A New Beginning At Advance School Of Driving (Fontana, CA)

Topic 2611 | Page 1

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Eric C. (Easy E)'s Comment
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About me:

I am a 41 year old male who has been in the technology industry for about 25 years, primarily in management positions. I was lad off in January 2013, and have been out of work since. Talking to recruiters in Southern California, I have been told that for every technology position (including management) that is open, they estimate there are over 400 applicants trying to land that job. The prospects are not getting any better. I could blame our government for making it cost prohibitive to operate in the US, and for not taxing the crap out of import goods, but that won't get me a paycheck, right now anyway.

I have wanted to be a truck driver since I was a little kid. Growing up, I worked in a specialty auto repair shop and got to drive pretty much everything except a combination vehicle. All kinds of cars, trucks, RVs, buses, cab and chassis internationals, even a 1977 Peterbilt dump with a 4 speed brownie box (that was a terrifying experience at 18) through the streets of downtown Los Angeles.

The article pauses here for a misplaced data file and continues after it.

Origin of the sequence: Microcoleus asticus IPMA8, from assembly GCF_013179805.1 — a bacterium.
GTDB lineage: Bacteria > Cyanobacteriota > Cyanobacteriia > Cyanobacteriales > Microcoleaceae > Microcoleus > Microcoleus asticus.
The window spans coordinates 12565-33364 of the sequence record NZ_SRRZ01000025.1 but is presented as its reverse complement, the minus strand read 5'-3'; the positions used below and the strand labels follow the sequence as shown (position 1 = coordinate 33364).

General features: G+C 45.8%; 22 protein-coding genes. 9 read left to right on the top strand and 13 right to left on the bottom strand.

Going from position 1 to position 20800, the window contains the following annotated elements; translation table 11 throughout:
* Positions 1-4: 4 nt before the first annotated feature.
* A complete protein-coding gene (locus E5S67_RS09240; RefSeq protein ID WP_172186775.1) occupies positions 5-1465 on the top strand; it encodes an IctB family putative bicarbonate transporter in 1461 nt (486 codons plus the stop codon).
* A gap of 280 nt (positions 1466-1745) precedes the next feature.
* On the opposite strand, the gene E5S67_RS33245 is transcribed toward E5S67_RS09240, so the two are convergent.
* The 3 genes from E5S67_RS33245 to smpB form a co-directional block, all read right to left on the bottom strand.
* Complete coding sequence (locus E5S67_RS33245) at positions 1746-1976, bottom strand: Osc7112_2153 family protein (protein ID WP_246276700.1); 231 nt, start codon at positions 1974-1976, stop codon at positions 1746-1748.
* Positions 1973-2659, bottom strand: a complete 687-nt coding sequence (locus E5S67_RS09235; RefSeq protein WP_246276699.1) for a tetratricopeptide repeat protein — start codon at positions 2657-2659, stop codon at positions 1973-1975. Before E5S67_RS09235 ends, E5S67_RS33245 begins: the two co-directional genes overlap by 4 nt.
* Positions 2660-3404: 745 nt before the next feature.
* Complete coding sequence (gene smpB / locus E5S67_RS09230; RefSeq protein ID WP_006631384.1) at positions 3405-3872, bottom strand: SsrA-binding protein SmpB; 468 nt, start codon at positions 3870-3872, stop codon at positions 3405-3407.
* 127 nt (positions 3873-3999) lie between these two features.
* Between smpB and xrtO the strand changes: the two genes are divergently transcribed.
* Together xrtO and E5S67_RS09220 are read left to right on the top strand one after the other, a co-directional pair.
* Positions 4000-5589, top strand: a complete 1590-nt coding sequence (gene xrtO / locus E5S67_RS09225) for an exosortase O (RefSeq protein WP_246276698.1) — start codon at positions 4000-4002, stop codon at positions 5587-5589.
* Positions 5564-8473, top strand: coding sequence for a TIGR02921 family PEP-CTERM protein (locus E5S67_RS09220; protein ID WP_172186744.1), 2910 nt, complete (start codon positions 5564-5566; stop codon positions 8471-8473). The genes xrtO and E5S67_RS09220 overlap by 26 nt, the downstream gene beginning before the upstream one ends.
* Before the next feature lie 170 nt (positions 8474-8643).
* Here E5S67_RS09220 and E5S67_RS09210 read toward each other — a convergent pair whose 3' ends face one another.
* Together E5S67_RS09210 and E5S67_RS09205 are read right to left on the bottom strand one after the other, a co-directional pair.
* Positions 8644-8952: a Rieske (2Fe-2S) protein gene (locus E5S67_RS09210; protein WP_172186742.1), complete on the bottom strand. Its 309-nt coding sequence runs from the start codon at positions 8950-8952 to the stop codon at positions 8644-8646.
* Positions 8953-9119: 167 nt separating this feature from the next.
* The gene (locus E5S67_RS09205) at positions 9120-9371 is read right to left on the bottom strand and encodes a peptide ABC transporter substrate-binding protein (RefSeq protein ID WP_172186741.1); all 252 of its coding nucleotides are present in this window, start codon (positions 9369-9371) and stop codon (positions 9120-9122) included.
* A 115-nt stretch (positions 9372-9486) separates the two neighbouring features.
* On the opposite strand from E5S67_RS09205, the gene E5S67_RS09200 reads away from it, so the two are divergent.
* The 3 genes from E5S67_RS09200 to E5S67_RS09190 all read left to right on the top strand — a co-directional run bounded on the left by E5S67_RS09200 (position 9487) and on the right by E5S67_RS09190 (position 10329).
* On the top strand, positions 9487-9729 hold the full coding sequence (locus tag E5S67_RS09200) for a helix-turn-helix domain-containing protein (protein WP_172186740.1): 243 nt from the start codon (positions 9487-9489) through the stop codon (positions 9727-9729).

I met my wife about the same time, strangely enough, while T-hunting on the CB radio. Hey, don't judge! We have been together ever since, and evenly yoked. Over the years we agreed that we wanted to retire by driving around the country in our own truck, picking up loads as needed, and making money while visiting our family, friends, and experiencing America. Like I said, that was the retirement plan.

And so it begins...

With circumstances such as they are, my wife suggested I get a start on this as not much else was knocking on the door. So, I contacted the local Employment Development Department, and got connected with a W[orkforce] I[nvestment] A[ct] administrator. They offered me the option of going to a local school in Lancaster, CA (Hi-Desert Truck Driving School). I had not seen many positive comments about them, so I asked to attend another school of my choice. I found Advance School of Driving (ASD) about 90 minutes from home, and inked the enrollment contract.

After going to the school to get the contract inked, I then went to get my DOT physical at the Ontario Testing Center. I thought I had everything squared away... but, the doctor wanted a letter from my current treating physician for my sleep apnea treatment. No big deal, right? Except I have not been working in a year, and don't have a regular doctor, and don't have insurance. So I begin the hunt to find a new doctor, as I only have two weeks before school is supposed to start.